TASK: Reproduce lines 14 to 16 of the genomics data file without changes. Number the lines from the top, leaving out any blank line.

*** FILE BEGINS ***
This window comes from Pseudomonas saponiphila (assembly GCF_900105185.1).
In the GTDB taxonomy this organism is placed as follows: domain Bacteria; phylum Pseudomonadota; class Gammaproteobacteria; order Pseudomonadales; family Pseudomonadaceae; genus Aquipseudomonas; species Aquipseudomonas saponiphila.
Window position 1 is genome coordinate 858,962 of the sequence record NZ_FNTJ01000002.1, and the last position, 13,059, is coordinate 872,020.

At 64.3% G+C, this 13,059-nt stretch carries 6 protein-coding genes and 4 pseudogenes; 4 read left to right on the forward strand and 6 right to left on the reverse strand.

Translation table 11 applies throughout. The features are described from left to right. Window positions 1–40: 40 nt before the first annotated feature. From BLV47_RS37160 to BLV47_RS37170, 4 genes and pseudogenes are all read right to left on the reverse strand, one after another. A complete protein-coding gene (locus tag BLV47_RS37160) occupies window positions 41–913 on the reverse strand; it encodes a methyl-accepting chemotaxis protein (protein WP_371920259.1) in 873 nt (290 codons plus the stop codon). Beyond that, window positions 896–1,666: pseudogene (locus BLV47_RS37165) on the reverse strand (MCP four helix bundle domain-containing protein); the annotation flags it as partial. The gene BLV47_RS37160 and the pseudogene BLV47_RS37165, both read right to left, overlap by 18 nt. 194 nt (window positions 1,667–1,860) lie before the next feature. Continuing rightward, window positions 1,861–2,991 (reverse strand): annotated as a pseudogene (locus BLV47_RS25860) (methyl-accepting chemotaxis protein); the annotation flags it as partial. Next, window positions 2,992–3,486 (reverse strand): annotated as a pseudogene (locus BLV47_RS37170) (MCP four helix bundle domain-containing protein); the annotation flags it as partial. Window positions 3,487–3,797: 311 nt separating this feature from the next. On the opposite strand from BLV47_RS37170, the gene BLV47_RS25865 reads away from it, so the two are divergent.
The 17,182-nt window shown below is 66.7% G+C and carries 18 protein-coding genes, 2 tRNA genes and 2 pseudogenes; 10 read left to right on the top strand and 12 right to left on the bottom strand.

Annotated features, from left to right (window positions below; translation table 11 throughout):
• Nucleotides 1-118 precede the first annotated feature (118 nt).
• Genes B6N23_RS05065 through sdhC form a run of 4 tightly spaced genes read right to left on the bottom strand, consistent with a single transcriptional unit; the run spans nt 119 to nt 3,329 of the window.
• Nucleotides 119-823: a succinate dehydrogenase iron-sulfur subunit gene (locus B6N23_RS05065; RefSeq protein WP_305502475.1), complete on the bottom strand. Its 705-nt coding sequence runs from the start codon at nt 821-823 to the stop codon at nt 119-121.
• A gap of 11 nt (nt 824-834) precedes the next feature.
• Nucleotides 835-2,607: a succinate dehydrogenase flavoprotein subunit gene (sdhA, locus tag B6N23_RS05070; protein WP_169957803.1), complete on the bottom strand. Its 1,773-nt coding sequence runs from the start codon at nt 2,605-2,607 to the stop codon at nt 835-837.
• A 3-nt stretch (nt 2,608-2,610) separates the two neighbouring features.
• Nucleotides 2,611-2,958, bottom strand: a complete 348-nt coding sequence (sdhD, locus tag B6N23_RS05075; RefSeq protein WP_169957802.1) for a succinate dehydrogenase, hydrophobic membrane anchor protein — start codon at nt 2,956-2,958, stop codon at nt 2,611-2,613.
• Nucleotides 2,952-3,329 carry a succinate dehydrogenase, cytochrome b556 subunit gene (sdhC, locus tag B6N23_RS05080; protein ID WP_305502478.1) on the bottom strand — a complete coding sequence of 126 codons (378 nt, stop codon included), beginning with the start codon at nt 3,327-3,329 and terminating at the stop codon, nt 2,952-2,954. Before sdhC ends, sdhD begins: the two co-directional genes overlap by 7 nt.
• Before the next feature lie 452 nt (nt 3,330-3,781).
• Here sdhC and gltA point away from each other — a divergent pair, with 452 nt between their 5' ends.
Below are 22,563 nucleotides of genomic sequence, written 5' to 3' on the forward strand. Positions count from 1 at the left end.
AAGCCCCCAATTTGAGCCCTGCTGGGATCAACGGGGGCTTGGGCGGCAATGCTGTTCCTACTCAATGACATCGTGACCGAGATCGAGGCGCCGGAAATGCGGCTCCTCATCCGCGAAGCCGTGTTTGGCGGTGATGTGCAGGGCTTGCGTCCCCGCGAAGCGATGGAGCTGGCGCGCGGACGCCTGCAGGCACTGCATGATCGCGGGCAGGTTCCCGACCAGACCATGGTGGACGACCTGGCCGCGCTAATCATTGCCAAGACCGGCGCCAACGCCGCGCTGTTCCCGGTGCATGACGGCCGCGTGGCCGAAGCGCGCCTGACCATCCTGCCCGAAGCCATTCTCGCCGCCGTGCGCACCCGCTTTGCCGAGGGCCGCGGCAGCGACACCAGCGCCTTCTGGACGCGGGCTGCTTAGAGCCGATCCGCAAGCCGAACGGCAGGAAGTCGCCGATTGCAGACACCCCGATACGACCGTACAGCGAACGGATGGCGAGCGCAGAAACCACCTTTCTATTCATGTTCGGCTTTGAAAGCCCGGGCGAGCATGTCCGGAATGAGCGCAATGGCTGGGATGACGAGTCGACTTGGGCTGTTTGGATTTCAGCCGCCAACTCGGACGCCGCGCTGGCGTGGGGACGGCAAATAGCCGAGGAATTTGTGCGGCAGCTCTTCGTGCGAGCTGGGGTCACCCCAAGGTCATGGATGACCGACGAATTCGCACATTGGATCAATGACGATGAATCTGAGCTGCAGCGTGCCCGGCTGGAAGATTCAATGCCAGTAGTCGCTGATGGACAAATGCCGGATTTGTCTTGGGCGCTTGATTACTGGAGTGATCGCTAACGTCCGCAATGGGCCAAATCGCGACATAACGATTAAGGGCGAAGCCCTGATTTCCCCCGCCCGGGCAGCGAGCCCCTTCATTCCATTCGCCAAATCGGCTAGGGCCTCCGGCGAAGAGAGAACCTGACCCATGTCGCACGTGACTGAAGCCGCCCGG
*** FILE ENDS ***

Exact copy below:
• Nucleotides 2,611-2,958, bottom strand: a complete 348-nt coding sequence (sdhD, locus tag B6N23_RS05075; RefSeq protein WP_169957802.1) for a succinate dehydrogenase, hydrophobic membrane anchor protein — start codon at nt 2,956-2,958, stop codon at nt 2,611-2,613.
• Nucleotides 2,952-3,329 carry a succinate dehydrogenase, cytochrome b556 subunit gene (sdhC, locus tag B6N23_RS05080; protein ID WP_305502478.1) on the bottom strand — a complete coding sequence of 126 codons (378 nt, stop codon included), beginning with the start codon at nt 3,327-3,329 and terminating at the stop codon, nt 2,952-2,954. Before sdhC ends, sdhD begins: the two co-directional genes overlap by 7 nt.
• Before the next feature lie 452 nt (nt 3,330-3,781).